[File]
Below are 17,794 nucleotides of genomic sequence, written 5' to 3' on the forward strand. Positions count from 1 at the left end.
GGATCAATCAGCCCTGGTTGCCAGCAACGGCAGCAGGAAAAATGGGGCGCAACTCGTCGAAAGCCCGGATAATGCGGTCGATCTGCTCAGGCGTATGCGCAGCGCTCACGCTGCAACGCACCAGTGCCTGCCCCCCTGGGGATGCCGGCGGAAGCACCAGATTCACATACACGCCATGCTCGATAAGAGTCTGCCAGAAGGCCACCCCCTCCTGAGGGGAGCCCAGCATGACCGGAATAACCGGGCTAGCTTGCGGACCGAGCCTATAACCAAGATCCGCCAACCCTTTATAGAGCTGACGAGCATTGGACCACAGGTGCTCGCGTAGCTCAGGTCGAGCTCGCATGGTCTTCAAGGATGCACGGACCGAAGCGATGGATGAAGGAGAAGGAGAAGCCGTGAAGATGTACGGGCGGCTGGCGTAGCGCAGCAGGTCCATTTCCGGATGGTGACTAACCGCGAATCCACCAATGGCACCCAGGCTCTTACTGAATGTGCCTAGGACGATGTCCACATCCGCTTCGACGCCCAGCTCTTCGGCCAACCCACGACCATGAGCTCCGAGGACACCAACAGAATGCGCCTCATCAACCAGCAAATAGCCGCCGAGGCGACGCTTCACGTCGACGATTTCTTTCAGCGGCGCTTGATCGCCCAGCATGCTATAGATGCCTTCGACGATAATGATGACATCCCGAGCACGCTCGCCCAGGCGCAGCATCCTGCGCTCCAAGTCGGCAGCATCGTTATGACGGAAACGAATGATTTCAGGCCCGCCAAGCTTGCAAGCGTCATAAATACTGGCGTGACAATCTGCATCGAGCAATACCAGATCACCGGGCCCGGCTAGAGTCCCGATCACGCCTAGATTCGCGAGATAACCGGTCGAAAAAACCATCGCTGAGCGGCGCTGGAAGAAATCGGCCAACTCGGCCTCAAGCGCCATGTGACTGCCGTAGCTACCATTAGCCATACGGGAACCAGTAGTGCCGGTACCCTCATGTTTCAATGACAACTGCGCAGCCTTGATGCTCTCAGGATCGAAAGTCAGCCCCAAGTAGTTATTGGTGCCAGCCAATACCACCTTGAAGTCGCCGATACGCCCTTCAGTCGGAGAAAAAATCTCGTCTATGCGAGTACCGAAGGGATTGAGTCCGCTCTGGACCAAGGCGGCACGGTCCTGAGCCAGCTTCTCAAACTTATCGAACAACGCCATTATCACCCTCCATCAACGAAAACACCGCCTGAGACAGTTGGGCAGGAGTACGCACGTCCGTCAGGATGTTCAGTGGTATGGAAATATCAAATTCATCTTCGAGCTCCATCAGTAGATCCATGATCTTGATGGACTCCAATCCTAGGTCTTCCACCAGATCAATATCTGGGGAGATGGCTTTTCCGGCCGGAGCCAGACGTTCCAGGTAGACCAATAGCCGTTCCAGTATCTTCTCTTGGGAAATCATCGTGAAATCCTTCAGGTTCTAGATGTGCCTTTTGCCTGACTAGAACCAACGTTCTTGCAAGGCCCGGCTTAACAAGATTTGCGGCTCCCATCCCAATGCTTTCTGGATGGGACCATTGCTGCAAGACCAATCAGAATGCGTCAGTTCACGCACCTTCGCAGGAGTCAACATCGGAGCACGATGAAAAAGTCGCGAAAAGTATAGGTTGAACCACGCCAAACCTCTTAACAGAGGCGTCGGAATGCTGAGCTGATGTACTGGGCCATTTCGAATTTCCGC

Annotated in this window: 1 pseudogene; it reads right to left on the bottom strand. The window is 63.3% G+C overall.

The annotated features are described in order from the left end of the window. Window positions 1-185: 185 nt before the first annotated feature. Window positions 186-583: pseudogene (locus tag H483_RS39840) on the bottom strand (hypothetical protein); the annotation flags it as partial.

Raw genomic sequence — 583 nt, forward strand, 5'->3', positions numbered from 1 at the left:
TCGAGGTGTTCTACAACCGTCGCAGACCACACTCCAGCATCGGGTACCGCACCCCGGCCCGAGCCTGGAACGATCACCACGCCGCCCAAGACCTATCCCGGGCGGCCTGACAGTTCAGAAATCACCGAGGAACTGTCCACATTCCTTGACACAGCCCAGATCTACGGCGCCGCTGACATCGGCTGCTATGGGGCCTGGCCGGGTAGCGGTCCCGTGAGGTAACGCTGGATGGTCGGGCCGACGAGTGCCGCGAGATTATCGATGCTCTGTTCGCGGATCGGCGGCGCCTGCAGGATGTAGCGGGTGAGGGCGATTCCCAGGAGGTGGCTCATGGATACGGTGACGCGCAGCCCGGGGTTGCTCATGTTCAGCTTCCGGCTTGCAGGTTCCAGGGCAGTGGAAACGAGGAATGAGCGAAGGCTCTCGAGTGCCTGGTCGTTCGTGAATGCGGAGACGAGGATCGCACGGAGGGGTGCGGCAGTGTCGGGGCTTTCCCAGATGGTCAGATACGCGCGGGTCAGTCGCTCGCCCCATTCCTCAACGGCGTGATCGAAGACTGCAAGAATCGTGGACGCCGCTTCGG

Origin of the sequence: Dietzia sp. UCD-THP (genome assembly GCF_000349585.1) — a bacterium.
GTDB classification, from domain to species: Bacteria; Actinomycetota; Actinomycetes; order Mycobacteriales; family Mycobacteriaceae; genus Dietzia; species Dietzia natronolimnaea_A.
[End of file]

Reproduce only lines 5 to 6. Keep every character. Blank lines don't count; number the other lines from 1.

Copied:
Raw genomic sequence — 583 nt, forward strand, 5'->3', positions numbered from 1 at the left:
TCGAGGTGTTCTACAACCGTCGCAGACCACACTCCAGCATCGGGTACCGCACCCCGGCCCGAGCCTGGAACGATCACCACGCCGCCCAAGACCTATCCCGGGCGGCCTGACAGTTCAGAAATCACCGAGGAACTGTCCACATTCCTTGACACAGCCCAGATCTACGGCGCCGCTGACATCGGCTGCTATGGGGCCTGGCCGGGTAGCGGTCCCGTGAGGTAACGCTGGATGGTCGGGCCGACGAGTGCCGCGAGATTATCGATGCTCTGTTCGCGGATCGGCGGCGCCTGCAGGATGTAGCGGGTGAGGGCGATTCCCAGGAGGTGGCTCATGGATACGGTGACGCGCAGCCCGGGGTTGCTCATGTTCAGCTTCCGGCTTGCAGGTTCCAGGGCAGTGGAAACGAGGAATGAGCGAAGGCTCTCGAGTGCCTGGTCGTTCGTGAATGCGGAGACGAGGATCGCACGGAGGGGTGCGGCAGTGTCGGGGCTTTCCCAGATGGTCAGATACGCGCGGGTCAGTCGCTCGCCCCATTCCTCAACGGCGTGATCGAAGACTGCAAGAATCGTGGACGCCGCTTCGG